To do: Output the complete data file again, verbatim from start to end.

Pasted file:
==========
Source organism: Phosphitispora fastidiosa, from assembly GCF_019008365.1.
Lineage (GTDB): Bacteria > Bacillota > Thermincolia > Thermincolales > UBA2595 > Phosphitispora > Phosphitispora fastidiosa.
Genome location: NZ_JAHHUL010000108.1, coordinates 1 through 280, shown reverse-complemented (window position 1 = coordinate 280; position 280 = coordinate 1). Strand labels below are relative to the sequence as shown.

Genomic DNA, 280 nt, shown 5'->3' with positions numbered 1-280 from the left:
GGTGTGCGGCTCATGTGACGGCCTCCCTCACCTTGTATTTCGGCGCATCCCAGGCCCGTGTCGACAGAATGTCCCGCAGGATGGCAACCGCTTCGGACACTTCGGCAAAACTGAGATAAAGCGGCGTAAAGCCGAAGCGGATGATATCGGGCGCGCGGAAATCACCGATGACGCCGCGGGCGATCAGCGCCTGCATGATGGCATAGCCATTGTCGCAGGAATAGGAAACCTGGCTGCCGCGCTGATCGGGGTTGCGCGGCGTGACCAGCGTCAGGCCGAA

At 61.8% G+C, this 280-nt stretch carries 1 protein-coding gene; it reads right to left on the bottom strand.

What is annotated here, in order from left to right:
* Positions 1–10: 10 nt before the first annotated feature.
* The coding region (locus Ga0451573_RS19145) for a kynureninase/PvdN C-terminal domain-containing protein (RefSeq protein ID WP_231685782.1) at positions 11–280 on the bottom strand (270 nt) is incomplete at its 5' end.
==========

Source organism: Phosphitispora fastidiosa, from assembly GCF_019008365.1.
Lineage (GTDB): Bacteria > Bacillota > Thermincolia > Thermincolales > UBA2595 > Phosphitispora > Phosphitispora fastidiosa.
Genome location: NZ_JAHHUL010000108.1, coordinates 1 through 280, shown reverse-complemented (window position 1 = coordinate 280; position 280 = coordinate 1). Strand labels below are relative to the sequence as shown.

Genomic DNA, 280 nt, shown 5'->3' with positions numbered 1-280 from the left:
GGTGTGCGGCTCATGTGACGGCCTCCCTCACCTTGTATTTCGGCGCATCCCAGGCCCGTGTCGACAGAATGTCCCGCAGGATGGCAACCGCTTCGGACACTTCGGCAAAACTGAGATAAAGCGGCGTAAAGCCGAAGCGGATGATATCGGGCGCGCGGAAATCACCGATGACGCCGCGGGCGATCAGCGCCTGCATGATGGCATAGCCATTGTCGCAGGAATAGGAAACCTGGCTGCCGCGCTGATCGGGGTTGCGCGGCGTGACCAGCGTCAGGCCGAA

At 61.8% G+C, this 280-nt stretch carries 1 protein-coding gene; it reads right to left on the bottom strand.

What is annotated here, in order from left to right:
* Positions 1–10: 10 nt before the first annotated feature.
* The coding region (locus Ga0451573_RS19145) for a kynureninase/PvdN C-terminal domain-containing protein (RefSeq protein ID WP_231685782.1) at positions 11–280 on the bottom strand (270 nt) is incomplete at its 5' end.